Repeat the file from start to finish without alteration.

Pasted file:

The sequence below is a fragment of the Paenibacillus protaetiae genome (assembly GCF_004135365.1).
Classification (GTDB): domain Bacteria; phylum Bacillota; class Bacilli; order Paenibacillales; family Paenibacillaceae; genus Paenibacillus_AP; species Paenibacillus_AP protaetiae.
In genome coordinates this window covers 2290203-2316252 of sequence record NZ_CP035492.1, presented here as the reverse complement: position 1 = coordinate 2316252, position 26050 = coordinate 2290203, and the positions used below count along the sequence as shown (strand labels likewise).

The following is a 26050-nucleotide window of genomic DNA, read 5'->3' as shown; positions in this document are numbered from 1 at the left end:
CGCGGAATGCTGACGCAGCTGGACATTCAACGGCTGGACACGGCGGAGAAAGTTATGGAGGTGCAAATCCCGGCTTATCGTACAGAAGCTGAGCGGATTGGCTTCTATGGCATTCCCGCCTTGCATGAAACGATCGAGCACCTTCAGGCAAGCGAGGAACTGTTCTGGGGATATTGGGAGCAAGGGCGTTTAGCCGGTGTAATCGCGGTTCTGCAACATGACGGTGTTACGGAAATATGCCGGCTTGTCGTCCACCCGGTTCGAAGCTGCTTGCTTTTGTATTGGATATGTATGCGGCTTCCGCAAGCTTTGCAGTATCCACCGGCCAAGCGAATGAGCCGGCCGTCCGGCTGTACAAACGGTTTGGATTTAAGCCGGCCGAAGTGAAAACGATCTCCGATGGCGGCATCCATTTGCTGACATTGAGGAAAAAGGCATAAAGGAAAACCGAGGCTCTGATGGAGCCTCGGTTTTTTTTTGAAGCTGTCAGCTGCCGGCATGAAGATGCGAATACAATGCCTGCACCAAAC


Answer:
The sequence below is a fragment of the Paenibacillus protaetiae genome (assembly GCF_004135365.1).
Classification (GTDB): domain Bacteria; phylum Bacillota; class Bacilli; order Paenibacillales; family Paenibacillaceae; genus Paenibacillus_AP; species Paenibacillus_AP protaetiae.
In genome coordinates this window covers 2290203-2316252 of sequence record NZ_CP035492.1, presented here as the reverse complement: position 1 = coordinate 2316252, position 26050 = coordinate 2290203, and the positions used below count along the sequence as shown (strand labels likewise).

The following is a 26050-nucleotide window of genomic DNA, read 5'->3' as shown; positions in this document are numbered from 1 at the left end:
CGCGGAATGCTGACGCAGCTGGACATTCAACGGCTGGACACGGCGGAGAAAGTTATGGAGGTGCAAATCCCGGCTTATCGTACAGAAGCTGAGCGGATTGGCTTCTATGGCATTCCCGCCTTGCATGAAACGATCGAGCACCTTCAGGCAAGCGAGGAACTGTTCTGGGGATATTGGGAGCAAGGGCGTTTAGCCGGTGTAATCGCGGTTCTGCAACATGACGGTGTTACGGAAATATGCCGGCTTGTCGTCCACCCGGTTCGAAGCTGCTTGCTTTTGTATTGGATATGTATGCGGCTTCCGCAAGCTTTGCAGTATCCACCGGCCAAGCGAATGAGCCGGCCGTCCGGCTGTACAAACGGTTTGGATTTAAGCCGGCCGAAGTGAAAACGATCTCCGATGGCGGCATCCATTTGCTGACATTGAGGAAAAAGGCATAAAGGAAAACCGAGGCTCTGATGGAGCCTCGGTTTTTTTTTGAAGCTGTCAGCTGCCGGCATGAAGATGCGAATACAATGCCTGCACCAAAC